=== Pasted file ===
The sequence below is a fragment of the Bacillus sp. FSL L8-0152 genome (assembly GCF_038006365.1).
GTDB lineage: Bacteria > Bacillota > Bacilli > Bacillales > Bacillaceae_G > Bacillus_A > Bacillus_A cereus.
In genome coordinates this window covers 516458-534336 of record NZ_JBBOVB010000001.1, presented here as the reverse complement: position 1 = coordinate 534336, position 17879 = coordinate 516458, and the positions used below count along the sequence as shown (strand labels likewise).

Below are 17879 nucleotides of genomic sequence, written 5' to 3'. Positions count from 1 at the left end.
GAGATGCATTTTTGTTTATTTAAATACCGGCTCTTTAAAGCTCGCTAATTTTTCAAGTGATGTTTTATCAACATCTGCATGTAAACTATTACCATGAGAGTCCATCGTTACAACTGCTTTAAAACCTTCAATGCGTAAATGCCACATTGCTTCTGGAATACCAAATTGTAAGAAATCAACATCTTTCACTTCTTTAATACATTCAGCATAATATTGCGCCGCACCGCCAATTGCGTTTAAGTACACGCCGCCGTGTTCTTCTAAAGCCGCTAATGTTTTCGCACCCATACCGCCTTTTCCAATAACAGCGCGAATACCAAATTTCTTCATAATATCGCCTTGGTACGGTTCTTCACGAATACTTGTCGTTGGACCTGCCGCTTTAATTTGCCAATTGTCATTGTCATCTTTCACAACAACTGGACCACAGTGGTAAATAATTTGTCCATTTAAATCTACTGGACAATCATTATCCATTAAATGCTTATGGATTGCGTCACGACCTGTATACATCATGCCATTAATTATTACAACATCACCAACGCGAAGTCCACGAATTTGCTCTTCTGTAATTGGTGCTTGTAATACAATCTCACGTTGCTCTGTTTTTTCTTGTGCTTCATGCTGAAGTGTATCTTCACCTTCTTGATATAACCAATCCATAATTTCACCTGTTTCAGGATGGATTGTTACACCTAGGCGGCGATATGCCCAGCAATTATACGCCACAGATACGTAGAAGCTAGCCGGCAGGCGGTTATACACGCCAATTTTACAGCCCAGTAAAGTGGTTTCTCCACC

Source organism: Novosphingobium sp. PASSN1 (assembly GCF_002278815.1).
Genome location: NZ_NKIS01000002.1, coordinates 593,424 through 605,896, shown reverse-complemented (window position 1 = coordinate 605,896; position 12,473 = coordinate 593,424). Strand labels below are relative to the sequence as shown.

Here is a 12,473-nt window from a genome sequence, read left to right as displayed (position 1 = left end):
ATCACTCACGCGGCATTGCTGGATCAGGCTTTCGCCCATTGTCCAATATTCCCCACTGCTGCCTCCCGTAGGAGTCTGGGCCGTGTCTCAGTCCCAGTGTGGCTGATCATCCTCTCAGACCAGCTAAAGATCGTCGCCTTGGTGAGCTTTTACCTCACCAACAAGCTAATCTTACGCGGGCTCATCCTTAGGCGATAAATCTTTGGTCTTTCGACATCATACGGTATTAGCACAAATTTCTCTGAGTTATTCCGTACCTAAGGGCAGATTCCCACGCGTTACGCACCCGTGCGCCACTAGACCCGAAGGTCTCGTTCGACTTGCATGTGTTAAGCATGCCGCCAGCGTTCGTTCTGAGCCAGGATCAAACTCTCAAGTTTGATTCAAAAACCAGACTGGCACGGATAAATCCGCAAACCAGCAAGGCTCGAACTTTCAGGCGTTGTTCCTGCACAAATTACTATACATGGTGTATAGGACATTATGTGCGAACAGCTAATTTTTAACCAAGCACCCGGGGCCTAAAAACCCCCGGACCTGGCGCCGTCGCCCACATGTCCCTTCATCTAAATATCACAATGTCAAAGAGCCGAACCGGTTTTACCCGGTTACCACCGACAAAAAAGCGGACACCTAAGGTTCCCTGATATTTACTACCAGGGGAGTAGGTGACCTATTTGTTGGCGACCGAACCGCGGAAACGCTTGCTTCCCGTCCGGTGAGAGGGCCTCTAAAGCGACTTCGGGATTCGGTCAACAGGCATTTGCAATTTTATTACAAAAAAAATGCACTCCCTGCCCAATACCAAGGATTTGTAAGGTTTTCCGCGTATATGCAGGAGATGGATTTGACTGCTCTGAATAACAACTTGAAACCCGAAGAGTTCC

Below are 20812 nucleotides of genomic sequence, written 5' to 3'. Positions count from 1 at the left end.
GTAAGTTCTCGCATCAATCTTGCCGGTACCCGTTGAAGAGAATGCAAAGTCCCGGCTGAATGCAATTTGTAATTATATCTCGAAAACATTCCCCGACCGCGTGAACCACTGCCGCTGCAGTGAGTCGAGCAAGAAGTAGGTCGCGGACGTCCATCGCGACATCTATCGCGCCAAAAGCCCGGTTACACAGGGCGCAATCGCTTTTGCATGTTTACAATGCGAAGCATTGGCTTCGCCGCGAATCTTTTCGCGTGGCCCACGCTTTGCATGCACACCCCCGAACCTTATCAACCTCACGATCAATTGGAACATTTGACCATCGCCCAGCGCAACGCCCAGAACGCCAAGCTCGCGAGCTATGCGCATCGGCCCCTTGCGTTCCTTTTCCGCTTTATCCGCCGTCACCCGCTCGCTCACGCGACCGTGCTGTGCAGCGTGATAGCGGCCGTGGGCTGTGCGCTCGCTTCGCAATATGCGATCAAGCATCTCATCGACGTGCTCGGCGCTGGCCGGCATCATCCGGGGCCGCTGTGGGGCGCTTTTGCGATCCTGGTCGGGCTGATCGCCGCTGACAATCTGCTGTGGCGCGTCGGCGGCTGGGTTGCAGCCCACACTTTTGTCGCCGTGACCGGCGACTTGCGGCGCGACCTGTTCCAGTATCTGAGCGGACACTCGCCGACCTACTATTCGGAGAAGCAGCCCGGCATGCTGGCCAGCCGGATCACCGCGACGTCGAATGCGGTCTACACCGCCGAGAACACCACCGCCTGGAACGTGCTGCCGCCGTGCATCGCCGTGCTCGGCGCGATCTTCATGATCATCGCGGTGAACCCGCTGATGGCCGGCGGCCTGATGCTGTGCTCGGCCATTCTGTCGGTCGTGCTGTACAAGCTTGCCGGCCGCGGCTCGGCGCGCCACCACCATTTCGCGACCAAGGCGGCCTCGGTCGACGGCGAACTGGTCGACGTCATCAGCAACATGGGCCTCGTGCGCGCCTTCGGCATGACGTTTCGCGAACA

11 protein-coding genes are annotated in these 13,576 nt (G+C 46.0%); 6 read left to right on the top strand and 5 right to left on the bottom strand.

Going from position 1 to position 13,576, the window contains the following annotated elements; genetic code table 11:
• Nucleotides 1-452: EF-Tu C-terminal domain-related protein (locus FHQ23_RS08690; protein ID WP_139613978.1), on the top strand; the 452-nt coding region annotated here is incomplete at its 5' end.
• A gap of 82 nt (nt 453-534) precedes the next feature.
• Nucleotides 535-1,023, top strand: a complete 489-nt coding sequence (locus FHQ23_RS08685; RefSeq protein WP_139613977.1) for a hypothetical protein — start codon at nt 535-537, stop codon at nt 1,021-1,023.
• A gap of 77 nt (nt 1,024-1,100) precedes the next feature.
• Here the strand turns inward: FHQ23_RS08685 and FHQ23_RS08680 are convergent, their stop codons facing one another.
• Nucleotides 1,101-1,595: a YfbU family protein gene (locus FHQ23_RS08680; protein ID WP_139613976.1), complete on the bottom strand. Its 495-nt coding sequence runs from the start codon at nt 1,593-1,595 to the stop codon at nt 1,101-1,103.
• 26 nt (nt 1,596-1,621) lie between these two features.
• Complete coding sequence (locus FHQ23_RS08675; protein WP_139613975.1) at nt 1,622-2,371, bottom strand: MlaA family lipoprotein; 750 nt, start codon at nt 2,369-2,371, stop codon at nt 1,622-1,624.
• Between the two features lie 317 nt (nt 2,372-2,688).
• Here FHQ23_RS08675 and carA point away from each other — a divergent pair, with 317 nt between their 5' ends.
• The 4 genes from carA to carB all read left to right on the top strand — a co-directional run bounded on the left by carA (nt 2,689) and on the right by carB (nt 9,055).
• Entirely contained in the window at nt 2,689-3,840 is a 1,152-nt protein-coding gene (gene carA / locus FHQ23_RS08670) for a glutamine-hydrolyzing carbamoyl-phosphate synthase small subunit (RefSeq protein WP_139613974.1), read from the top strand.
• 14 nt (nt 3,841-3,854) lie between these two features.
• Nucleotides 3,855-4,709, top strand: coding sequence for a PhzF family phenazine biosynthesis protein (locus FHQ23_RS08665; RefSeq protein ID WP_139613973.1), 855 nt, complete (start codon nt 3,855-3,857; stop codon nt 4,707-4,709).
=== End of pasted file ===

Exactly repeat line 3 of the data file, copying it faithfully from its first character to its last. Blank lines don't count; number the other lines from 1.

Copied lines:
In genome coordinates this window covers 516458-534336 of record NZ_JBBOVB010000001.1, presented here as the reverse complement: position 1 = coordinate 534336, position 17879 = coordinate 516458, and the positions used below count along the sequence as shown (strand labels likewise).